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Amos Schonfield is completing his MSc in Migration Studies while also running Our Second Home, a youth movement for refugees & asylum seekers in the UK aiming to empower and develop young leaders. Through residential camps, Our Second Home members develop their leadership skills in a nurturing and supportive environment, and they’re just about to go into their second summer residential. We spoke to Amos about how he started OSH in 2017, why he chose to study at ODID, and how he’s planning on expanding OSH across the UK.
What motivated you to start OSH in 2017?
During the so-called 'refugee crisis' in 2015, I was wondering how I could contribute to migrants reaching the UK. I have a lot of experience in youth movements - I was involved in in Noam Masorti Youth for 11 years, eventually becoming National Director - and I felt that the skills, experiences and community I gained in that space could be of benefit to them. I spent a couple of years scoping out the refugee sector to see whether something like this had been done, finding potential partners and building a team of volunteers who were keen to take this forward.
Your team has significantly expanded from one founder to nine volunteers now (and growing). Can you tell us more about this, how it happened and how the team has helped OSH grow?
The first person I spoke to about OSH was Nic Schlagman, who once upon a time led me in Noam and went on to work with refugee youth. The two of us nearly launched OSH a year early, but as volunteers we didn't have the capacity to make the project happen. I advertised an open meeting on Facebook and about 25 friends showed up to give feedback on the vision, and I asked a bunch of people from there to come on board. They leapt at the chance and built OSH from the ground up - they are as much co-founders as me at this point!
What does a residential camp at OSH look like, and what kind of activities do you do with the young leaders?
A day on an OSH residential can really vary. Our morning might be an activity run by our volunteers on an educational theme - last year it was 'Community' - and in the afternoon we could be doing a workshop learning everything from circus skills to discuss migrants' rights. In the evenings we might have a movie night or get everyone to work together to make dinner as a community. We're also trying to train our participants to become leaders themselves, so we give them as many opportunities to take control and make decisions as possible. We have amazing, creative volunteers who enjoy making every minute special, as you never know what might create a spark of excitement for our participants.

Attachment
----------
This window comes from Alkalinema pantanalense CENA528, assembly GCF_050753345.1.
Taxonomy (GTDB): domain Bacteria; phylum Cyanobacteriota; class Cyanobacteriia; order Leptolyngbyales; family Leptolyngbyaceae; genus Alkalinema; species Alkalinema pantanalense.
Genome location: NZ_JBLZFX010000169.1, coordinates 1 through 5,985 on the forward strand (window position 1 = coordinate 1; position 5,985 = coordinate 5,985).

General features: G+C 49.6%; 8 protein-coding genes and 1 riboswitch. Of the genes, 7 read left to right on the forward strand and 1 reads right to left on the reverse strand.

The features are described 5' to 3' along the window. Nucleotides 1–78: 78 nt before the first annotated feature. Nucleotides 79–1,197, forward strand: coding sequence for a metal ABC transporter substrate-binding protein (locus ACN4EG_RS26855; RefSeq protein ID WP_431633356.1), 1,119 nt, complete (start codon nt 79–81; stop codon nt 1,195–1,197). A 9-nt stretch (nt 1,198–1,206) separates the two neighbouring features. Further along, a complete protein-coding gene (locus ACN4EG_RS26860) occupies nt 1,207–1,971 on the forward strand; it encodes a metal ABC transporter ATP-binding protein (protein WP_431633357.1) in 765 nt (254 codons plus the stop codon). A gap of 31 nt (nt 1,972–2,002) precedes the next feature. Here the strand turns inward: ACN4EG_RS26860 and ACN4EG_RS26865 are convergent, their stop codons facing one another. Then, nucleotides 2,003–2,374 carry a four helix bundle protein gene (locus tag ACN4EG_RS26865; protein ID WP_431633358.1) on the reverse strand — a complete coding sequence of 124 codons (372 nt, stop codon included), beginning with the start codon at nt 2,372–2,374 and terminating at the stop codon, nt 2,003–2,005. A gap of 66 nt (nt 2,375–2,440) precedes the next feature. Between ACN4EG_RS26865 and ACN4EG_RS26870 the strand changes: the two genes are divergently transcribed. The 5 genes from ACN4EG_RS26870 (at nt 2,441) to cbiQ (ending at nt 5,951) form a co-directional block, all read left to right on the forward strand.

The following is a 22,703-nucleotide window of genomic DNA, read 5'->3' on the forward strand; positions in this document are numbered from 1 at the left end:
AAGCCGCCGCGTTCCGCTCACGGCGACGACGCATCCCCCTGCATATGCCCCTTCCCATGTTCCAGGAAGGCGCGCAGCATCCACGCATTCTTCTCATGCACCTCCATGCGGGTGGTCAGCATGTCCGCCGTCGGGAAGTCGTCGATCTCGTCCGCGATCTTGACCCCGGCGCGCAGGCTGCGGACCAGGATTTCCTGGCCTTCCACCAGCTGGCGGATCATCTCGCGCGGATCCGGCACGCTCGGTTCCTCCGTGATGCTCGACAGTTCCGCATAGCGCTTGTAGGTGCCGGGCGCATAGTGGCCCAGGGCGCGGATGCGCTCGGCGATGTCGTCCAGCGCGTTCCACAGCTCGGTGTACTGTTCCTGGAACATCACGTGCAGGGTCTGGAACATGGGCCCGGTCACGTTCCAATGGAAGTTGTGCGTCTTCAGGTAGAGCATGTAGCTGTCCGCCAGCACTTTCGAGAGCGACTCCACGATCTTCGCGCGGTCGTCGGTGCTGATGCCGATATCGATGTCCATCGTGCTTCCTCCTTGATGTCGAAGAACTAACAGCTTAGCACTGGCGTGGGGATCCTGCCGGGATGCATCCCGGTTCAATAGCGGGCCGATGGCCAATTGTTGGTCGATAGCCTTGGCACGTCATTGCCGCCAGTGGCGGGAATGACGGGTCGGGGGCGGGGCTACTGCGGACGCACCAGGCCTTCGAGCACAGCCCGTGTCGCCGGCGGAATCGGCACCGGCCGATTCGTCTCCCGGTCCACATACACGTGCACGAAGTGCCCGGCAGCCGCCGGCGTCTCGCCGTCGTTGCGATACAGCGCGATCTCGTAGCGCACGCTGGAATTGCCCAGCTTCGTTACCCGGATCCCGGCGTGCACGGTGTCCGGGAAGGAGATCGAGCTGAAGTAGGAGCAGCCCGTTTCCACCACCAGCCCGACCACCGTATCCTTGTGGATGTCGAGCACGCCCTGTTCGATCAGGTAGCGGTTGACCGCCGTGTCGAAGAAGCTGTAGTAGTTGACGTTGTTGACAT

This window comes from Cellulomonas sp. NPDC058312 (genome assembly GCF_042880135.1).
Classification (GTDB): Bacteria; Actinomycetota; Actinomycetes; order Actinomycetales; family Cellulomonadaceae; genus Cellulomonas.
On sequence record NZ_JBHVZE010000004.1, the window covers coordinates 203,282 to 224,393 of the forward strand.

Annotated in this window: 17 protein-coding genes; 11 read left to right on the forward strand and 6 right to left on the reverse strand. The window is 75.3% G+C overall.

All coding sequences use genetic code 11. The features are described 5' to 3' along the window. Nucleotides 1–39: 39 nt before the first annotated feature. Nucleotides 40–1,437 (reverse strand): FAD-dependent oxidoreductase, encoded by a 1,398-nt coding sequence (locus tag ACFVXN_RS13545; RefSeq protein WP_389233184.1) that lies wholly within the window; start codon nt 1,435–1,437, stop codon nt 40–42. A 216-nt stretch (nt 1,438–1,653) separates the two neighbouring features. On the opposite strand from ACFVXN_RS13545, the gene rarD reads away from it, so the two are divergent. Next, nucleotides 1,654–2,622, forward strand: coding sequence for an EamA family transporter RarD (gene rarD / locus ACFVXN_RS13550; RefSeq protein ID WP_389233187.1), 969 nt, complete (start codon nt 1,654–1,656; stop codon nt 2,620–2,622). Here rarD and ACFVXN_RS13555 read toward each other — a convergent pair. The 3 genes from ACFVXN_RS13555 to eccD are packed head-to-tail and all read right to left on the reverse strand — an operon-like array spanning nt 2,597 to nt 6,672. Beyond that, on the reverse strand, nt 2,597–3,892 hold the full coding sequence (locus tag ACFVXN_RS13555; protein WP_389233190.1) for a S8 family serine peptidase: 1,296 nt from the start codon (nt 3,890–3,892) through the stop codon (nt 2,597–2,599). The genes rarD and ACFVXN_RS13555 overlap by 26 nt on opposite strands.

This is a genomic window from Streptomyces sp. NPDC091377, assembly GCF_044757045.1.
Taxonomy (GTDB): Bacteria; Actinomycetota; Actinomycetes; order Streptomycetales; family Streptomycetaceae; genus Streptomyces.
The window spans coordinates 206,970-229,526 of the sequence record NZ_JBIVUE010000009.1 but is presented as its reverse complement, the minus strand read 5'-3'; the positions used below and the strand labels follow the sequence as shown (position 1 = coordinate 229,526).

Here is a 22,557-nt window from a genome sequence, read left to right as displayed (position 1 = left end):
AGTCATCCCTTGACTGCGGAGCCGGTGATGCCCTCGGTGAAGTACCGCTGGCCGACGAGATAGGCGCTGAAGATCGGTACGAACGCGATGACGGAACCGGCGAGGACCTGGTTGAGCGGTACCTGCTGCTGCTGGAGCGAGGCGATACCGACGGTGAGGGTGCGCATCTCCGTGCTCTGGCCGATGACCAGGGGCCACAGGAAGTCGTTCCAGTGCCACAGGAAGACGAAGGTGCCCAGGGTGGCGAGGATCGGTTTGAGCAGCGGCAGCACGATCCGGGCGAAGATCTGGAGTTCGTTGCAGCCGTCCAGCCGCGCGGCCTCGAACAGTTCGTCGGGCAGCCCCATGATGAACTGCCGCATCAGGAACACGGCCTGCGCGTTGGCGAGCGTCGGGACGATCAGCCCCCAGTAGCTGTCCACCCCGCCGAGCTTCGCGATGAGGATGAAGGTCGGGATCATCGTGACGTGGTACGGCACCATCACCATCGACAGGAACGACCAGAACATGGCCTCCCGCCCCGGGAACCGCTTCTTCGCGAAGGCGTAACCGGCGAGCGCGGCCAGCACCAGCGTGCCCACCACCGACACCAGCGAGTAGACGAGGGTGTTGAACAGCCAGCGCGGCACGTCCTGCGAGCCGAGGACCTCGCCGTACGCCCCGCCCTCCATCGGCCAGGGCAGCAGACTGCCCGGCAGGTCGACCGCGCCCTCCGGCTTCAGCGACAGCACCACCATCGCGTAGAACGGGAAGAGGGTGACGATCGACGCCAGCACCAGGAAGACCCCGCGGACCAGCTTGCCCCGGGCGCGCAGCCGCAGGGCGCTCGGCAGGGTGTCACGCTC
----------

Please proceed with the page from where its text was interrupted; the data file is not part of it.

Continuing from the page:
What made you choose to study at ODID, and how does that fit into your work on OSH?
I had a good practical grounding in the kind of work I wanted to do, but ODID and the community on my course (MSc Migration Studies) have been invaluable in linking up the work on the ground with wider theoretical debates and ideas. It's a once in a lifetime chance to be immersed in this place and the kind of events that are available every single day. I'd come back to every meeting with the OSH team with a new idea to improve or critique our work and vision. For example, I spent 8 weeks learning from Dr Tom Western about how we represent refugees and migrants in the media and advocacy. He encouraged me to bring my own work into the class, so I'm sure everyone was bored of hearing about it by the end!
What are the next steps for OSH? Where is it going from here, and where would you like it to be in a few years?
We are in the first stages of registering as a charity and hiring our first salaried staff. It's a really exciting time, where we're hoping to expand our capacity so that we can run more residentials and train more leaders. In the next few years, I hope we can break out of London and offer more regular activities too, as the picture of refugee provision is so different elsewhere.